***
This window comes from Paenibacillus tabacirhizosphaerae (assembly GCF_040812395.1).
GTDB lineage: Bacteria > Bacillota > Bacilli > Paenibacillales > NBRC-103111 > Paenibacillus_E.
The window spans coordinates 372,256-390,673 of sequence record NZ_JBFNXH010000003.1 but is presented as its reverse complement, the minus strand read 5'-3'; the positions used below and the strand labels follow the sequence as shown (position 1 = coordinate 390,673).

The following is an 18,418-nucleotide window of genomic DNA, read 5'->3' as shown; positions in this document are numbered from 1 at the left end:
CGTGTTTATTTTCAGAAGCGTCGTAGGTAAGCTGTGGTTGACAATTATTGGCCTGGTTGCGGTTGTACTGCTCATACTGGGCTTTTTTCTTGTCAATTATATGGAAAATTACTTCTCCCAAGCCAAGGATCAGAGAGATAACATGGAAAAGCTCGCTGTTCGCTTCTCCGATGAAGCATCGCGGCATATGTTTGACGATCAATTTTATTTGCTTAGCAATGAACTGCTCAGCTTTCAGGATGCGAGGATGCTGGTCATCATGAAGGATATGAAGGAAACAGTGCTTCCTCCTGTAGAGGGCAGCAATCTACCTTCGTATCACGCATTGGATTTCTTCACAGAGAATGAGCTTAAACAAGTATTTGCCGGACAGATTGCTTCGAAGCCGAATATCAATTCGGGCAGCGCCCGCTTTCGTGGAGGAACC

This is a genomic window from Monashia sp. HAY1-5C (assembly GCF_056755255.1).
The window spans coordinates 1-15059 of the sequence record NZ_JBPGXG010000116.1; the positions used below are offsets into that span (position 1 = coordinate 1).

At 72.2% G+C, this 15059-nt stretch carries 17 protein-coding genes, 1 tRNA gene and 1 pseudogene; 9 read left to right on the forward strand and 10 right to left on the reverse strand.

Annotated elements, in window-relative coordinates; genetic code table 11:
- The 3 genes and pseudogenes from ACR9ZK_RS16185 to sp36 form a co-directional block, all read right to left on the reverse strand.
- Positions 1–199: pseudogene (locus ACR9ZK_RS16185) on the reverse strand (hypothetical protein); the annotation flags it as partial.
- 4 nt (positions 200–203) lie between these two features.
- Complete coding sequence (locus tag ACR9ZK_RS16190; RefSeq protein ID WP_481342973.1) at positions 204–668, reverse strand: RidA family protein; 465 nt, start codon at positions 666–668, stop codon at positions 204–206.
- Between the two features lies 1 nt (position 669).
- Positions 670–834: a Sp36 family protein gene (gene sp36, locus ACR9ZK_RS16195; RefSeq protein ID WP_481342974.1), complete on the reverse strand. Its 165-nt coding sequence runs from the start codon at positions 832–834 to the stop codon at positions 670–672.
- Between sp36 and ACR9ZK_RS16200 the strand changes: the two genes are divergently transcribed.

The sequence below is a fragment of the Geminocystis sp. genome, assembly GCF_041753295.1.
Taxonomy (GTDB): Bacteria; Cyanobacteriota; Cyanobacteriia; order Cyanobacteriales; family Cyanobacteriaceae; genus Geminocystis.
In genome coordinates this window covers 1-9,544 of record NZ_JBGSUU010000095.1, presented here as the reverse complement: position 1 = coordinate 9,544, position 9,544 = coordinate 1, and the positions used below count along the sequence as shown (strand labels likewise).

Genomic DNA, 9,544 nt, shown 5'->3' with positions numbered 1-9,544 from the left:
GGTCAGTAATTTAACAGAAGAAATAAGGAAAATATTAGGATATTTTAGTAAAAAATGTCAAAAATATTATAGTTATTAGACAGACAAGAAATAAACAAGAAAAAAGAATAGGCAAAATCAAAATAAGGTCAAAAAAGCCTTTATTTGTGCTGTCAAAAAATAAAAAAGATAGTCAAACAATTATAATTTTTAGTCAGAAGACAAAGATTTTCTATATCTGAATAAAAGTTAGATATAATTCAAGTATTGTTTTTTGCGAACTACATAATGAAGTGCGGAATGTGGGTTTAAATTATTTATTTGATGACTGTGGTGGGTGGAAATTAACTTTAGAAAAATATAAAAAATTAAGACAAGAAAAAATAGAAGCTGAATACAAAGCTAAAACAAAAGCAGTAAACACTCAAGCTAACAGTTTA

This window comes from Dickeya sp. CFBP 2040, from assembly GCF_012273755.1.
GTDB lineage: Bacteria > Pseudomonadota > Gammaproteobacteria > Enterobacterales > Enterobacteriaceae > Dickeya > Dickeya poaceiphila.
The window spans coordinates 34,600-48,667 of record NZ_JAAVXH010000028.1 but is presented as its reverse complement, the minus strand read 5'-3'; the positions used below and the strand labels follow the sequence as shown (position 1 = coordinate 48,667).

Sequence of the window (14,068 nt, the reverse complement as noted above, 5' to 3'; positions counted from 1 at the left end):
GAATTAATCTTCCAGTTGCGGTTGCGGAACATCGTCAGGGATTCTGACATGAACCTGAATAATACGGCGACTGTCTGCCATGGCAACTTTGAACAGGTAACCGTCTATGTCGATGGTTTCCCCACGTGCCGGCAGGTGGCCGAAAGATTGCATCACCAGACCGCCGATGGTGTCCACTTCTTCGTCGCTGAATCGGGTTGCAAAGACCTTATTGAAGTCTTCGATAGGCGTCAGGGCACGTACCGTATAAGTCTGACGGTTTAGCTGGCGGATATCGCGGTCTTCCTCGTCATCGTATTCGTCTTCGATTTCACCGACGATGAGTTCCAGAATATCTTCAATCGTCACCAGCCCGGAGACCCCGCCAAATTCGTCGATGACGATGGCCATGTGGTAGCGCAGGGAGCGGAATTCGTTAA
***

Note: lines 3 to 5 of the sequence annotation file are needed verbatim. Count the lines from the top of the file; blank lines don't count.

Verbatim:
The window spans coordinates 372,256-390,673 of sequence record NZ_JBFNXH010000003.1 but is presented as its reverse complement, the minus strand read 5'-3'; the positions used below and the strand labels follow the sequence as shown (position 1 = coordinate 390,673).

The following is an 18,418-nucleotide window of genomic DNA, read 5'->3' as shown; positions in this document are numbered from 1 at the left end:
CGTGTTTATTTTCAGAAGCGTCGTAGGTAAGCTGTGGTTGACAATTATTGGCCTGGTTGCGGTTGTACTGCTCATACTGGGCTTTTTTCTTGTCAATTATATGGAAAATTACTTCTCCCAAGCCAAGGATCAGAGAGATAACATGGAAAAGCTCGCTGTTCGCTTCTCCGATGAAGCATCGCGGCATATGTTTGACGATCAATTTTATTTGCTTAGCAATGAACTGCTCAGCTTTCAGGATGCGAGGATGCTGGTCATCATGAAGGATATGAAGGAAACAGTGCTTCCTCCTGTAGAGGGCAGCAATCTACCTTCGTATCACGCATTGGATTTCTTCACAGAGAATGAGCTTAAACAAGTATTTGCCGGACAGATTGCTTCGAAGCCGAATATCAATTCGGGCAGCGCCCGCTTTCGTGGAGGAACC